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well if you a “mathlete” or in simple words a math enthusiastic who finds fun in solving math problem and is very nimble and comfortable with number, then, well just by solving any six of the following math problems can make you a million US dollar out of it. Clay mathematics Institute(CMI) based in Providence, Rhode Island, where its scientific activities are managed from the President’s office in Oxford, United Kingdom gives you an opportunity to win a million dollar by solving its six problems. Earlier there were “seven problem” but out which one was solved by prof. Grigori Perelman in 2003 and its review were completed in August 2006, not before he refused to receive the prize money in 2010. There are the six problems that most of us will never see in life again…

1. P versus NP problem

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Statement: “If the solution to a problem can be quickly verified by a computer, can the computer also solve that problem quickly?”
Most likely to be solved soon because it’s a feast for computer lovers .The answer is simple yes or with a proper algorithmic proof. In fact The problem is so popular that in 2012, a movie named “traveling salesman” was made on the concept of P=NP problems, where four mathematicians solved the problem for United States Department of Defense.

 

2.Hodge conjecture.

ucrtoday
“Who doesn’t like complex algebraic problems”, if one were a math obsessed, he would definitely say this. Well if you are one such obsessive mathematician, then here is an algebraic equation that might keep you busy for a long time, a long time.
Statement: Let X be a non-singular complex projective manifold. Then every Hodge class on X is a linear combination with rational coefficients of the co-homology classes of complex sub-varieties of X.

 

3. Riemann hypothesis

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one of the oldest unsolved mathematics problem. It simply deals with distribution of prime number. And somehow ,somewhere it simply discusses about the position of non-trivial zero. i.e root of a function along a critical line . The “hypothesis” or in simple words the “”assumption” I strictly a graphical representation. yup!! No idea was going on !!GEEKY !!!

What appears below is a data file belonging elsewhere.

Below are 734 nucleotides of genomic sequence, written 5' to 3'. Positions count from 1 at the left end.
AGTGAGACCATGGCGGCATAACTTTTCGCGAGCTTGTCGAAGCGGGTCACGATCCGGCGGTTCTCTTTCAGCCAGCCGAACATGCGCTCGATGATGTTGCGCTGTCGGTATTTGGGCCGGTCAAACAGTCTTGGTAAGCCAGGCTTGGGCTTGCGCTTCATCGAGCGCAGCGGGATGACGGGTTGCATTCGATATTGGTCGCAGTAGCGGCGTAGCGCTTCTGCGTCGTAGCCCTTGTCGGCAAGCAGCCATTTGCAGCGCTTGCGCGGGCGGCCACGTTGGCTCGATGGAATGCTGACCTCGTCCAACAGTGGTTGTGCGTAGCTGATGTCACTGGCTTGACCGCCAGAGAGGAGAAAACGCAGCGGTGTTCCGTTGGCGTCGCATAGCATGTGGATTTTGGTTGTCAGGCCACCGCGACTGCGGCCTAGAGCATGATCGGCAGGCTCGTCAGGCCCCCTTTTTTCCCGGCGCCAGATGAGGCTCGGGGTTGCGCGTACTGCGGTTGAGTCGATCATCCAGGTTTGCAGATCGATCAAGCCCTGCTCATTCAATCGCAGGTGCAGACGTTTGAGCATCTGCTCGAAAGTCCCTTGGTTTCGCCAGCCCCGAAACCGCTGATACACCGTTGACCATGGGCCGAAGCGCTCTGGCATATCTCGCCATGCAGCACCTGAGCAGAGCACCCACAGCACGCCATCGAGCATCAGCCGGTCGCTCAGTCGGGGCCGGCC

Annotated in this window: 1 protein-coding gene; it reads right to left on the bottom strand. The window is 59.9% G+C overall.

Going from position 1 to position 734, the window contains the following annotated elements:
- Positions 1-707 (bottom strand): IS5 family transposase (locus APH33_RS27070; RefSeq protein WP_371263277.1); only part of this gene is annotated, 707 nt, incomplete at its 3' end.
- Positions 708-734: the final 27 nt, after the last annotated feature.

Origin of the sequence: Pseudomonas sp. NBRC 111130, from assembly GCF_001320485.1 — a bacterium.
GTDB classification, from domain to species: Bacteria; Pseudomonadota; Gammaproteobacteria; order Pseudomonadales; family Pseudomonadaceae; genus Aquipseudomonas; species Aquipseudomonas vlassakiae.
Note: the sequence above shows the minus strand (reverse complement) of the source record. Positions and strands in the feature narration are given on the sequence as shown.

Statement: It states that all the non-trivial zeros lie on the critical line consisting of the complex numbers ½ + i t, where t is a real number and i is the imaginary unit.

 

4. Yang–Mills existence and mass gap

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The problem deals with quantum physics and particle physics. Well, this problem certainly co-insides with a 4-dimensional space-time and certainly feels cool when you relate this equation to the movie “interstellar”.

 

5. Navier–Stokes existence and smoothness.

mae.ntu.edu.sg
The problem deals with fluid dynamics i.e turbulence. Navier–Stokes existence and smoothness equations describe the motion of a fluid mainly liquid and gas in space. A engineers problems that’s what they call it now.

 

6. Birch and Swinnerton-Dyer conjecture

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This problem deals with number theory, which is considered as toughest math problems to date.
Statement:The conjecture relates arithmetic data associated to an elliptic curve E over a number field K to the behavior of the Hasse–Weil L-function L(E, s) of E at s = 1. More specifically, it is conjectured that the rank of the abelian group E(K) of points of E is the order of the zero of L(E, s) at s = 1, and the first non-zero coefficient in the Taylor expansion of L(E, s) at s = 1 is given by more refined arithmetic data attached to E over K